Stereotypes – World War III


Stereotypes – World War III 

Global terrorism, North Korean aggression, and civil war. Are we on the brink of World War III? Ryan Hall asks New Yorkers if we are headed toward another global war and what we can do to make the world a better place in this week’s episode of StereoTypes.

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What are you doing to make this world a better place?

How does your identity affect your experiences and perspective (both professionally and personally)? (Written By AmbassadorNique)

Recently a friend of mine who will soon be finishing his Graduate degree in school counseling sent me a few questions about identity. I did my best to be as open as possible and telling my truth. In the coming days I hope to share my responses. Right are wrong these are my personal experiences, my thoughts, and my assumptions. I found that answering these questions became therapeutic and I hope they can help shape me as I grow closer to discovering my purpose here.  

QUESTION: Worldview Perspective and identity development: How does your identity affect your experiences and perspective  (both professionally and personally)?

My identity affects me every day. Race and how it affects my everyday life is something I am conscience of during most moments of the day. I believe not learning enough about my identity as a k-12 student lead me to wanting to learn as much as I could as an undergraduate. After my first Sociology class once I discovered there was a whole major that spoke to me I knew I had to take as many classes as possible. Knowing the major would never make me any money was okay with me, and to this day still is because knowing myself and becoming a better person was more important to me than how much money I hoped to receive. I became a Sociology and Criminal Justice double major primarily trying to understand institutions of oppression that have effected those whom share my brown skin. This oppression has gone on for years and continues to go on today with no signs of slowing down.

Growing up in Washington State and always attending schools where the hall ways were dominated by white faces exposed me to the good, the bad, and the ugly race relations. While Washington State to many outsiders is considered progressive, many times kids have no filters and the bigotry from their parents shared behind closed doors often end up on the playground.

Growing up with two African American parents from the south I was always proud of being black, and wore the black struggle as a badge of honor. This badge may have lead the younger me into falling into the traps of chasing what mainstream media defined as “cool” or “being” black. Having two parents whom pushed education, eventually I would learn that black was much more than what my television showed me. It was more than a hair style, a dress code, and coded slang.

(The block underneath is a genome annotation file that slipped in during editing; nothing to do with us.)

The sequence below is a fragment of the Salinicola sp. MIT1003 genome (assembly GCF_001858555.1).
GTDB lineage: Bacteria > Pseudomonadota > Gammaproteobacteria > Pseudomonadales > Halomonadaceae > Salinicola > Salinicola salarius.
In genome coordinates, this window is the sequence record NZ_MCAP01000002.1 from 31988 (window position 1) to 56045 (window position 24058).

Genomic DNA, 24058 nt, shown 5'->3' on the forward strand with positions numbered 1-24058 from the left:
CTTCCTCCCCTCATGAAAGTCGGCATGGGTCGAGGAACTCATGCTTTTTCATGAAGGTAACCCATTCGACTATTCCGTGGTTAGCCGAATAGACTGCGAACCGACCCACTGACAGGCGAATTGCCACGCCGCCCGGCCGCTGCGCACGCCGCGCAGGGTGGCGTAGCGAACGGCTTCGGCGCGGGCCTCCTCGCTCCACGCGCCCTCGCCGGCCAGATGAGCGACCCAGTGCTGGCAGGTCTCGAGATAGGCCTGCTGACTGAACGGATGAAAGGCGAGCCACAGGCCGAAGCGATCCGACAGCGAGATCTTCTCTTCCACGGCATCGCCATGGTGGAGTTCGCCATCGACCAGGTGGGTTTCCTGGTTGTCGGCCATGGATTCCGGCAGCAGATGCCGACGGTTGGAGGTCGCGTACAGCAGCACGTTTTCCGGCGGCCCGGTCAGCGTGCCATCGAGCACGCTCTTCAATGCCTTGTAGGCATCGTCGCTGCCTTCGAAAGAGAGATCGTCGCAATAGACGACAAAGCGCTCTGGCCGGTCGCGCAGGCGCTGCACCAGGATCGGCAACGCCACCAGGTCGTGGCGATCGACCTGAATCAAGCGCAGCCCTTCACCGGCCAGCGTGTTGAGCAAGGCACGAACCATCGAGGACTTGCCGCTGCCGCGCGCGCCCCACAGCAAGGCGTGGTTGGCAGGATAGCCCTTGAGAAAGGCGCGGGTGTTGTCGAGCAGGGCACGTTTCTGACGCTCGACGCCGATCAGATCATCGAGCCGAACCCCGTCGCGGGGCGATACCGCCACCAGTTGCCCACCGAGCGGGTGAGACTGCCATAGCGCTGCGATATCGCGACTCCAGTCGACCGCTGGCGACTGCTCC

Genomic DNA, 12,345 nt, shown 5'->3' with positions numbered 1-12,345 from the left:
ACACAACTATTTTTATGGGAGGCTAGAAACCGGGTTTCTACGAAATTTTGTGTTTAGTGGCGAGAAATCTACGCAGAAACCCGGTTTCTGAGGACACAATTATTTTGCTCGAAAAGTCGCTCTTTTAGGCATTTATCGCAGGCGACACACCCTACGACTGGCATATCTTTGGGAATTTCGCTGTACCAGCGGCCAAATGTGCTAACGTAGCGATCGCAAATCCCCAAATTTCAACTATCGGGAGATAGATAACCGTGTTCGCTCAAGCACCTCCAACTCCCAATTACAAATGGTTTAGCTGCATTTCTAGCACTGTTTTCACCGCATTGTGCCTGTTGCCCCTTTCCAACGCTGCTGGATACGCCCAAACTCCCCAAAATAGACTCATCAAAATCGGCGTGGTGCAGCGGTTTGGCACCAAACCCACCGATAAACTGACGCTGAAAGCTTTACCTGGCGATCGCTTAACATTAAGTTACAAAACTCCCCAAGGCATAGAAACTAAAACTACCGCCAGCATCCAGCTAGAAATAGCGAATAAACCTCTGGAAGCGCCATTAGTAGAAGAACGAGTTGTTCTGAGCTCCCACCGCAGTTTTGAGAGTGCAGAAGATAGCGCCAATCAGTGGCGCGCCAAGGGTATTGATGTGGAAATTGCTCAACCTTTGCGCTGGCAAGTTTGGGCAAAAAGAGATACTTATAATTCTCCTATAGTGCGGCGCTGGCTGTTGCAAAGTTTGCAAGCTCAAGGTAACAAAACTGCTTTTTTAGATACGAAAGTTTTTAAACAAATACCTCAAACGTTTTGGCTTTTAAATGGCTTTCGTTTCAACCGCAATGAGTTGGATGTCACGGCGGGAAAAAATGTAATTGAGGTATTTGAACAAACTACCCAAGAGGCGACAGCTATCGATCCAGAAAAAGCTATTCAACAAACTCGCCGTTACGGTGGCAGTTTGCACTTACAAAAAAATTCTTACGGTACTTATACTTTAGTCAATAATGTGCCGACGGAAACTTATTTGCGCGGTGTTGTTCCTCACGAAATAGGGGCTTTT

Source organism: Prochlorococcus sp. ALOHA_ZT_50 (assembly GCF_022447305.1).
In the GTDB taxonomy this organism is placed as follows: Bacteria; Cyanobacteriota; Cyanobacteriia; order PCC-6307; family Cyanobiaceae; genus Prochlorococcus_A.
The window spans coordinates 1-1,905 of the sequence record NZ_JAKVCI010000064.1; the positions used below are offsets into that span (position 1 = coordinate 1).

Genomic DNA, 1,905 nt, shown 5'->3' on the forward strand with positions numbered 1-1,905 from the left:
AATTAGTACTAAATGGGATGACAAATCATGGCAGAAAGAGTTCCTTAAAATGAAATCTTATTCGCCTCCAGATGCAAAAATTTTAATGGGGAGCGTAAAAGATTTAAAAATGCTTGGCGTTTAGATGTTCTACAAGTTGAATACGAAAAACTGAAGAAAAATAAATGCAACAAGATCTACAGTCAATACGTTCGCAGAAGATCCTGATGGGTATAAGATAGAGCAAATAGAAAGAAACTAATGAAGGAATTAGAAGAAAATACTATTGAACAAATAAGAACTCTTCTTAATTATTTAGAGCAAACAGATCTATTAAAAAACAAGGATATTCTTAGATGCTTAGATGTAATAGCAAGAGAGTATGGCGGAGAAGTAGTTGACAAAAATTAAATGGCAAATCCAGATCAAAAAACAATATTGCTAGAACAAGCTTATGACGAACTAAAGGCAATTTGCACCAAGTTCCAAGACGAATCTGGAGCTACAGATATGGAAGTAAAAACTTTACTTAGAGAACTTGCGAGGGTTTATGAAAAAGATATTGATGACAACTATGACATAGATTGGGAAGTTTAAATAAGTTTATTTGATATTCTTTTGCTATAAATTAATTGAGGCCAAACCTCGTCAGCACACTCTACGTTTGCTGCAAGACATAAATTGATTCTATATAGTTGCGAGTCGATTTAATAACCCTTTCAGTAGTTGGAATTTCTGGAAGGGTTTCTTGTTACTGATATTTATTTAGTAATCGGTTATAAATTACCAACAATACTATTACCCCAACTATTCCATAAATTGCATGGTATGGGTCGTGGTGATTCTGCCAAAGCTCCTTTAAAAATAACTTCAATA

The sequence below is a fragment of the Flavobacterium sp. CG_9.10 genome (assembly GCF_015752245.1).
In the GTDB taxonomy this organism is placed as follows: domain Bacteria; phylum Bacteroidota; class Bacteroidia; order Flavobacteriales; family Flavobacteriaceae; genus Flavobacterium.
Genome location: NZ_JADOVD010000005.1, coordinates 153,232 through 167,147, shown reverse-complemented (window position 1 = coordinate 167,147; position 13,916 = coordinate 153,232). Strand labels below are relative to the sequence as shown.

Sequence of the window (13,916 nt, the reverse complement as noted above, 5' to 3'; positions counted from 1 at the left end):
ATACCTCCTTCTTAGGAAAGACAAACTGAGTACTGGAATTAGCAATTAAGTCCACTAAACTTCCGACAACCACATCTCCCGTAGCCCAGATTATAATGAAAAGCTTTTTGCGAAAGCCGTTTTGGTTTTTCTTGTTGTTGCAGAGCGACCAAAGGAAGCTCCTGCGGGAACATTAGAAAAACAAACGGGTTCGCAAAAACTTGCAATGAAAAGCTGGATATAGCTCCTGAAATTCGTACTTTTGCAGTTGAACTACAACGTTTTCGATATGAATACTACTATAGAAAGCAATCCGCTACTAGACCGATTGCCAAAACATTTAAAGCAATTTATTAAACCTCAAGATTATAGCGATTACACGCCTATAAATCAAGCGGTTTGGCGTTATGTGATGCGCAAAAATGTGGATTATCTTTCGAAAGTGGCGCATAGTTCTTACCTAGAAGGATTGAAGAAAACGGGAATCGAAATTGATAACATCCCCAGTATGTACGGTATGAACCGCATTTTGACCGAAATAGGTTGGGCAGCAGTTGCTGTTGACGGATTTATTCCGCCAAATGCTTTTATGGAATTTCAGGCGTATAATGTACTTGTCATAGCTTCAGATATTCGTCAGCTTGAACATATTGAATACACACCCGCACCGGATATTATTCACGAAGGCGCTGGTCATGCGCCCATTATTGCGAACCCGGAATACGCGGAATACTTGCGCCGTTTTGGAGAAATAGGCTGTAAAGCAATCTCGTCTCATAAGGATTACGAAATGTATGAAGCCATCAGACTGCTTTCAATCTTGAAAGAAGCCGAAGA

I still feel to this day the discussion of race scares most white people. The younger me could never understand the disconnect between what I was experiencing everyday living as a young black male, and the image that most of the white people I came across assumed I was experiencing. As I get older I realize that interaction and collaboration is the only way to stop these assumptions. Understanding that social justice isn’t a priority to most people as it is to me.

Professionally, being one of two blacks in my department I constantly find myself losing my masculinity inherently knowing there is a fear of strong black men in mainstream America, This can be intimidating to anyone that feels as though their power is being challenged. When I catch myself changing my tone it constantly pisses me off, because I know that I am not being true to myself. I know that I should not care about such a thing, yet I find myself putting on my “corporate voice” or “white voice”. As ignorant as it sounds, and as educated as I am, I suppose it just happens. It’s definitely a habit I am trying to break. I suppose I am guilty of looking at and judging myself through the eyes of white people. This is known as double consciences a term that was coined by W.E.B. Dubois

‘Girls’ Through the Veil

“Invisibility is problematic, caricature is worse….”

This article is from last year but I really enjoyed the analysis of the portrayal of the black woman on television. The quote above made me pose the same question to myself not only about black women but about all people of color. To take it a step further all under-represented groups. At the same time the article was also inspiring in thinking about the importance of creating our own content and holding each other accountable for how we are representing cultures of color. Rightfully so, it is still important to hold larger establishments accountable for their violations. In the age of smart phones I am surprised at the level of ignorance that still exists about minorities. One would think with so much information at our fingertips we would no longer be so quick to assume things about the unknown. I suppose with so much bad content, it’s hard to know where to find the truth. Only time will tell I suppose. 

‘Girls’ Through the Veil